Monday, January 31, 2011

Bowsprit on a Whitby 42......

The bowsprit on the Whitby 42 was an optional extra and by all accounts a necessary one. TIH, naturally does not have one. She does, however, have a very serviceable bow roller.

Because I have removed the mizzen I will HAVE to have some means of increasing the J dimension. The bowsprit, as drawn by Ted Brewer, takes the J from 15.5ft to 18.5 ft.

The factory installed bowsprit (as installed on Gaia, seen above) is a thing of beauty but it does beg a few questions;

1. Why do we put heavy anchors on the end of a bowsprit, surely it just adds stress to the rig and increases any tendency to hobbyhorse. I will admit that these forces may be minor.

2. Do we need the working jib that far forward except in winds under 15 kts, because above that I certainly tend to start reefing.

3. I plan to have a cruising chute for light airs. This would require a short sprit under the existing bowsprit design for the tack.

4. Might a removable sprit be a solution;

I am putting these questions up because this is an active discussion on the Whitby Web Site and all ideas are welcome. I have not arrived at a decision as yet and am not in a major rush.

Damn you Pompano Beach Nautical Flea Market...

I had reconciled myself to an expensive arch on the stern of TIH. This would have included built in dinghy davits. THEN I was lured to Pompano Beach Nautical Flea Market.

$625 lighter I was the proud owner of these Kato Davits;

Now to redesign the arch to include them.

Sunday, January 30, 2011

12V DC Calculation.....

Driving myself nuts with cable size calculation. The main consideration is the possible addition of a bow thruster at some time in the future. It will be powered by a dedicated battery bank in the bow, but I want to install cables to cater for the max amperage possible. With a possible draw of 350Amps from a bow thruster and a total run (there and back) of 40 feet, allowing a 10% drop (as it is an intermittent load, and possibly only for a minute or so) I come up with 2/0 cable. Its possibly overkill but the cost difference is only a buck + change a foot. As I am not building 200 Hunters, I can live with it.

This obeyed ABYC Standards;

"Conductors used for panelboard or switchboard main feeders, bilge blowers, electronic equipment, navigation lights, and other circuits where voltage drop must be kept to a minimum, shall be sized for a voltage drop not to exceed three percent”. (See Table B).

Conductors used for lighting, other than navigation lights, and other circuits where voltage drop is not critical, shall be sized for a voltage drop not to exceed 10 percent.” (See Table C).

All input appreciated!!!!

Thursday, January 27, 2011

12V DC install started - slowly.....

MasterShunt 500 and DC Distribution 500 installed outboard of chart table seat (ignore the sad paper mock up of the 120V A/C system) ;

Wiring Plan;

Distribution Unit - Digital DC 10X10Amp (Three, one port forward, one at chart table, one port side engine room.

All controlled by;

And switched (if necessary) by these guys;

I plan to have the system send me a txt message is the anchor light goes out or the bilge pump starts cycling...... that should annoy some purists. I may even give the system its own Facebook page.

Friday, January 21, 2011

Locker finished

At least now I can get some of the junk out of the way.

Wednesday, January 19, 2011

No right angles, EVER..........

The two photos above give a good indication of the complexity of renovating an old boat. Do not expect any right angles, just lots of wrong ones. Those traditional shipwrights knew their trade. Every time I come across a pencil mark or some calculation written on the inside of a locker I am suitably impressed. I know that the Whitby 42 was a "production" boat but it certainly was built by hand and by talented people.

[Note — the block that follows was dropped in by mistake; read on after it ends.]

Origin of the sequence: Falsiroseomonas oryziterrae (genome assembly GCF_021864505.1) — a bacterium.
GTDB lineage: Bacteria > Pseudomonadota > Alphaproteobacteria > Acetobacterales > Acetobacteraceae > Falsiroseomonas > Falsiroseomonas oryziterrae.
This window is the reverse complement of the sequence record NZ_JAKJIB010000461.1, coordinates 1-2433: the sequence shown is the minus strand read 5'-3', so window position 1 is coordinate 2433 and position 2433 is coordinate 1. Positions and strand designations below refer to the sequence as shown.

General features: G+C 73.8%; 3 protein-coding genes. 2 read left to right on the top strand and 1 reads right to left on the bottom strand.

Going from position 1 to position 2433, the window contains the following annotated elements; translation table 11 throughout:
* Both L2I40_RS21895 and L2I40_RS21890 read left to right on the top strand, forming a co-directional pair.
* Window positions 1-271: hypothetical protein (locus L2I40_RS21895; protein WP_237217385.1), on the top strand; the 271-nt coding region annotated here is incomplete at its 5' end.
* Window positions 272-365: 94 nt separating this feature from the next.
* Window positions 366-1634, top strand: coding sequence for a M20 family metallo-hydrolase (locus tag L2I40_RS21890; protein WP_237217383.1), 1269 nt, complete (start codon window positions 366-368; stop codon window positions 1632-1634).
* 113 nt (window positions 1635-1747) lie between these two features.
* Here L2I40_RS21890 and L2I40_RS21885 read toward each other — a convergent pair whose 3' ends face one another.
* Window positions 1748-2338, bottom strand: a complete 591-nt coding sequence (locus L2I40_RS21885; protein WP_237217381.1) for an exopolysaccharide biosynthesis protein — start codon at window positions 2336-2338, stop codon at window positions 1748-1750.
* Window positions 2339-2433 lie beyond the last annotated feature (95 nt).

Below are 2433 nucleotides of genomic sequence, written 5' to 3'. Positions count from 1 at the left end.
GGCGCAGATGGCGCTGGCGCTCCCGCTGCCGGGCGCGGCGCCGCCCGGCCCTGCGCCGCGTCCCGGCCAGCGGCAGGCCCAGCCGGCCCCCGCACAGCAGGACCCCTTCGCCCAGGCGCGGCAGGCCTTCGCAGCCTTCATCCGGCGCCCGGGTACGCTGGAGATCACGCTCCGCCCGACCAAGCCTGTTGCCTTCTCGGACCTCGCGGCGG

Tuesday, January 18, 2011

So this is one of those sail thingies....

Spent Sunday helping a friend set up and fly a new cruising chute on a Beneteau 423. Nice.... 7.7 kts in 12kts of wind. The boss was onboard and she was impressed. Good thing as a Cruising Chute / Code Zero (I'll decide when I have more of a clue what I am talking about) is on my wish/want list. Also good to have Admiral approval as these frequently spend a lot of time in the V-berth as a $3K cushion.

Tuesday, January 11, 2011

Clever Hook...

Found this little guy via this blog;

Cool Tools

And bought them on Amazon. Simple and they work. Not sure what the second reviewer was ranting about but even if they did come apart a simple spot of glue would remedy the situation (mine work fine). I know that everything should work perfectly "out of the box" but have we become so helpless that we can't apply simple fixes.

Friday, January 7, 2011

Hand rails....

The purist amongst you (you know who you are, you sad bunnies) may have noticed that I did not tape off my interior handrails, prior to painting. My plan was to remove them afterward and paint them separately. I was a bit concerned as to how they were attached. I need not have worried as the Canadian work ethic is well in evidence. A nice bolt, up through the lower handrail, through the deck and then through the handrail on the coach roof. Neat and solid. I will be replacing the exterior handrail with a synthetic rail. Possibly from these companies;




Half the ceiling finished.....

I will NOT be showing the mess behind the camera.

Tuesday, January 4, 2011

A 5ft painter.......

Which means that my painting is acceptable when viewed from at least 5 ft away. For some reason I had totally forgotten my previous experience with Interlux Brightside and that I had found Pettit Semi gloss more forgiving. Well I have now relearned this the hard way. I found getting the right mix of paint and thinner (333) difficult to achieve and ended up with some areas with roller marks on the ceiling. I will just have to keep the lights dimmed.